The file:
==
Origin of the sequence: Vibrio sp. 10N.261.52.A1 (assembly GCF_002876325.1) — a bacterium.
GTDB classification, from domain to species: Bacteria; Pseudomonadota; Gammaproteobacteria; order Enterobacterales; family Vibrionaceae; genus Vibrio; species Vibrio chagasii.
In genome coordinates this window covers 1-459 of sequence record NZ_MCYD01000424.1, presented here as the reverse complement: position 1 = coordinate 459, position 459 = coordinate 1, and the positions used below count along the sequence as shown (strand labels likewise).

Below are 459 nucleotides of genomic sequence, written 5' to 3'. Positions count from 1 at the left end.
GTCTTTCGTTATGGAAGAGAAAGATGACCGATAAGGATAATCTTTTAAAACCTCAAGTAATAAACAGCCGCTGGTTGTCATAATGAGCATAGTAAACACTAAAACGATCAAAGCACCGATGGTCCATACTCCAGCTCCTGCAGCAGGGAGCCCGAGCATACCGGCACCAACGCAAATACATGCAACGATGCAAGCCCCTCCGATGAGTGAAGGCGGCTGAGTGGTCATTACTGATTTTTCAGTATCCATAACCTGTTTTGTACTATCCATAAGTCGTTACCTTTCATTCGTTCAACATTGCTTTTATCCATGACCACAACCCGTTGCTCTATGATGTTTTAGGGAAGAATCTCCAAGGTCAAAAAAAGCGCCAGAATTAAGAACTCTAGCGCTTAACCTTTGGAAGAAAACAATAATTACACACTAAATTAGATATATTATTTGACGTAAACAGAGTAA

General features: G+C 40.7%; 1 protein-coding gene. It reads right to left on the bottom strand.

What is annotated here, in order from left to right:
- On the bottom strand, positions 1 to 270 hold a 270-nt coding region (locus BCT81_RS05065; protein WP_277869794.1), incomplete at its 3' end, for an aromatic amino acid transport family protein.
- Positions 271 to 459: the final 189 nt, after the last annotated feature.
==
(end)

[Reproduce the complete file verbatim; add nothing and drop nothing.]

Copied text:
Origin of the sequence: Vibrio sp. 10N.261.52.A1 (assembly GCF_002876325.1) — a bacterium.
GTDB classification, from domain to species: Bacteria; Pseudomonadota; Gammaproteobacteria; order Enterobacterales; family Vibrionaceae; genus Vibrio; species Vibrio chagasii.
In genome coordinates this window covers 1-459 of sequence record NZ_MCYD01000424.1, presented here as the reverse complement: position 1 = coordinate 459, position 459 = coordinate 1, and the positions used below count along the sequence as shown (strand labels likewise).

Below are 459 nucleotides of genomic sequence, written 5' to 3'. Positions count from 1 at the left end.
GTCTTTCGTTATGGAAGAGAAAGATGACCGATAAGGATAATCTTTTAAAACCTCAAGTAATAAACAGCCGCTGGTTGTCATAATGAGCATAGTAAACACTAAAACGATCAAAGCACCGATGGTCCATACTCCAGCTCCTGCAGCAGGGAGCCCGAGCATACCGGCACCAACGCAAATACATGCAACGATGCAAGCCCCTCCGATGAGTGAAGGCGGCTGAGTGGTCATTACTGATTTTTCAGTATCCATAACCTGTTTTGTACTATCCATAAGTCGTTACCTTTCATTCGTTCAACATTGCTTTTATCCATGACCACAACCCGTTGCTCTATGATGTTTTAGGGAAGAATCTCCAAGGTCAAAAAAAGCGCCAGAATTAAGAACTCTAGCGCTTAACCTTTGGAAGAAAACAATAATTACACACTAAATTAGATATATTATTTGACGTAAACAGAGTAA

General features: G+C 40.7%; 1 protein-coding gene. It reads right to left on the bottom strand.

What is annotated here, in order from left to right:
- On the bottom strand, positions 1 to 270 hold a 270-nt coding region (locus BCT81_RS05065; protein WP_277869794.1), incomplete at its 3' end, for an aromatic amino acid transport family protein.
- Positions 271 to 459: the final 189 nt, after the last annotated feature.